In his opinion, this trend is not only the reaction to the “language laws” or similar initiatives, but also an example of the younger generation rejecting the cultural narratives imposed by the authorities, as it tends to happen so often.
“When from every corner you keep hearing words about something global, etc., you start trying to find yourself, realize your personal potential, express yourself through something local and folk-based,” Misikov pointed out.
The younger generation’s protest against assimilation was partly approved of in some scientific circles of the republics of the North Caucasus as well, where there exists a large number of institutions studying languages, history, and culture of the local peoples. For instance, the employees of the Institute of Humanitarian Studies of the Kabardino-Balkarian Scientific Center criticized the “native languages” law, demanding the representatives of the republics vote against it in both chambers of the Russian Parliament. 30 scientific and cultural figures addressed the federal authorities in 2018, declaring the “voluntary study of native languages” law inadmissible. Some of the employees of the Institute of Humanitarian Studies of the Kabardino-Balkarian Scientific Center were among them as well. The letter said that the adoption of this unfortunate law by the State Duma would bring the extinction of the indigenous languages closer.
“Therefore we put forward a question: why has the principle of the voluntary studying or not studying the native languages spring to existence in the conditions of their active withering? Why, for instance, children and parents are not given the choice whether to study a foreign language or not...? <...> Why is this only the matter of native languages? We are all-in for teaching foreign languages and the rest of the subjects. But we are against the discrimination of native languages. <...> Based on this, we totally object to this bill and demand it be removed from the agenda at once, since apart from the destructiveness aimed to finally downplay national languages, it is capable of a serious destabilization of the sociopolitical situation of the multinational country,” says the letter.
Later on, the employees of the Institute of Humanitarian Studies whose work on resisting the institutional arrangements of the assimilation of the Сaucasian ethnic groups had been especially visible, faced pressure from the law enforcement. On November 11, the Federal Security Service and the Centre for Combating Extremism ransacked the houses of Doctors of Philology Svetlana Alkhasova and Madina Hakuasheva, as well as those of PhD candidates of Historical Sciences Ruslan Taziev and Timur Aloev. Without providing any explanations, they put the academics under hours of investigative arrangements, examining the rooms and confiscating their PCs, cell phones, documents, books, papers, and notes. After several hours, they were brought to the Institute, where the law enforcement officials also inspected their offices until late in the evening. They never gave the academics a copy of the inventory of what had been confiscated or the search warrants.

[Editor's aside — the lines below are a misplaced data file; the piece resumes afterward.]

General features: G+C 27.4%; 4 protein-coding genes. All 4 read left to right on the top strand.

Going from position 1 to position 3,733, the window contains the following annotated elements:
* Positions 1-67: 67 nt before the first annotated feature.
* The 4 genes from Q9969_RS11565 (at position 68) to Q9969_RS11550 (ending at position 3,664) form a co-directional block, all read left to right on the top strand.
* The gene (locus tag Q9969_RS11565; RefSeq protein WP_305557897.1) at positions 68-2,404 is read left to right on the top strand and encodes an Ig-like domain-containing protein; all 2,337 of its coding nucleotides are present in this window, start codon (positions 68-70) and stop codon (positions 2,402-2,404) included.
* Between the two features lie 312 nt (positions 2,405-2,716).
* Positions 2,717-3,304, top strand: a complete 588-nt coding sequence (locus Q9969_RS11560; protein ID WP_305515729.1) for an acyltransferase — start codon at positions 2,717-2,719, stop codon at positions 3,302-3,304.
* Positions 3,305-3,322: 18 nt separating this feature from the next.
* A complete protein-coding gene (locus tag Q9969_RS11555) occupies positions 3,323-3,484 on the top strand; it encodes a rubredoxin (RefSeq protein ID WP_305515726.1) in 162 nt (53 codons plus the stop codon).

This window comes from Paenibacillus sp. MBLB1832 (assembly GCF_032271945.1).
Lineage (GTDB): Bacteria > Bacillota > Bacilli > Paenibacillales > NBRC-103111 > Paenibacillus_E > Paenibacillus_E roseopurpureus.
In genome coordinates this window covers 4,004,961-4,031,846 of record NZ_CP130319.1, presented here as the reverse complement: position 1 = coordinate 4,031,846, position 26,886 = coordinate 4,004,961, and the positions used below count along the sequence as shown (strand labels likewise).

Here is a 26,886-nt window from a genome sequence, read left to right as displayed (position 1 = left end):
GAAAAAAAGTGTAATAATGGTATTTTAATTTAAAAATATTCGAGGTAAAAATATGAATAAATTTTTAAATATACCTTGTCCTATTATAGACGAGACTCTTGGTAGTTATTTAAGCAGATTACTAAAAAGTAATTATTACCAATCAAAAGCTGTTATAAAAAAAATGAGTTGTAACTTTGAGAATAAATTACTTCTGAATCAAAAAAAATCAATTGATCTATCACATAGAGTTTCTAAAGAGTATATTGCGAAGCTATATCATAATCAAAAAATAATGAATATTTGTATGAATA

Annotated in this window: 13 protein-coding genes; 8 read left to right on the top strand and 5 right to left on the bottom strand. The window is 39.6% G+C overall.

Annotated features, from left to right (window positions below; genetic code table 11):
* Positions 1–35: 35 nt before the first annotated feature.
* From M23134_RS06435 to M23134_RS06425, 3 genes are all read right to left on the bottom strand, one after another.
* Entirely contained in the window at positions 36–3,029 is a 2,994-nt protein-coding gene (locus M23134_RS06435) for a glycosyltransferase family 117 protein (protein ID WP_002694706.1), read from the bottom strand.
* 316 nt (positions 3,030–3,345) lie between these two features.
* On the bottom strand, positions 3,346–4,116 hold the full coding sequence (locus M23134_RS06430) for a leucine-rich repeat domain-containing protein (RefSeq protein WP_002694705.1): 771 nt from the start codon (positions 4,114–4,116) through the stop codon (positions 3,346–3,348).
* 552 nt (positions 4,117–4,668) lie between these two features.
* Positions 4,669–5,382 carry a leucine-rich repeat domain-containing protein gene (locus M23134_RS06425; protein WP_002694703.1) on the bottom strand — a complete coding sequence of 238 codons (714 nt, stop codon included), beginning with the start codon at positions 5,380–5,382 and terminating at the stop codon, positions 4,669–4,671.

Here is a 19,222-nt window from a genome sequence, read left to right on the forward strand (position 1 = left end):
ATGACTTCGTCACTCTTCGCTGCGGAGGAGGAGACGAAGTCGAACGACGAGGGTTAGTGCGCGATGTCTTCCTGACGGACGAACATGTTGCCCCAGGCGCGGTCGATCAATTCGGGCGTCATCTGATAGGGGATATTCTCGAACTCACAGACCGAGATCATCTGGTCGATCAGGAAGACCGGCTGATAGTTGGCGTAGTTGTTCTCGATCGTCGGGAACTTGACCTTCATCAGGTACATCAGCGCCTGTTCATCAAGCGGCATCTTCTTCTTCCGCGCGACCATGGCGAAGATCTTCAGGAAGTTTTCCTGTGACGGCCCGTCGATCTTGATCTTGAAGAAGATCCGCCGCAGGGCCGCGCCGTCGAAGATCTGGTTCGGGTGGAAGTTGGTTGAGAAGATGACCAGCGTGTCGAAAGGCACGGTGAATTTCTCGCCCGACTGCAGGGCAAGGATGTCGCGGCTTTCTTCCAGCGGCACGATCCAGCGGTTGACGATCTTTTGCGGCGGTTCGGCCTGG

“Instead of being heard, the experts who do serious work in their fields, the social figures, who help the government pro bono with the only aim—to rescue the national languages, literatures, and cultures which are experiencing a strong crisis—they all are ignored at best, and now are publicly discredited, repressed and prosecuted,” wrote Hakuasheva in her appeal to the heads of the law enforcement agencies of Kabardino-Balkaria.
It appears that those who live in the North Caucasus are no longer under any illusions: they are aware that the federal center does not want to preserve the identities of those peoples that “do not form the state”. The government is betting on creating a homogenous population, which would participate en masse in the imperial project of the Russian authorities. As a result, the crisis of identity and the decrease in numbers of non-Russian languages’ speakers do not come as a surprise. Nonetheless, there is a noticeable anti-assimilation trend: a growing number of young people from the national republics who are involved in creating an informational infrastructure which would be independent from the government and allow anyone to preserve their own identity and encourage learning native languages. Makhamat Magomedov, developer of the , is a major example of this trend. Thanks to the activism of this kind, a large number of horizontal relationships among the representatives of various ethnicities in Russia may appear, and a civic core opposed to the current language policy may be formed. And yet, despite these grassroots efforts, we have to acknowledge that today many languages and cultures in Russia are under the threat of extinction. To stop these processes, it is urgent to change the state language policy and provide strong institutional support for the development of the indigenous languages.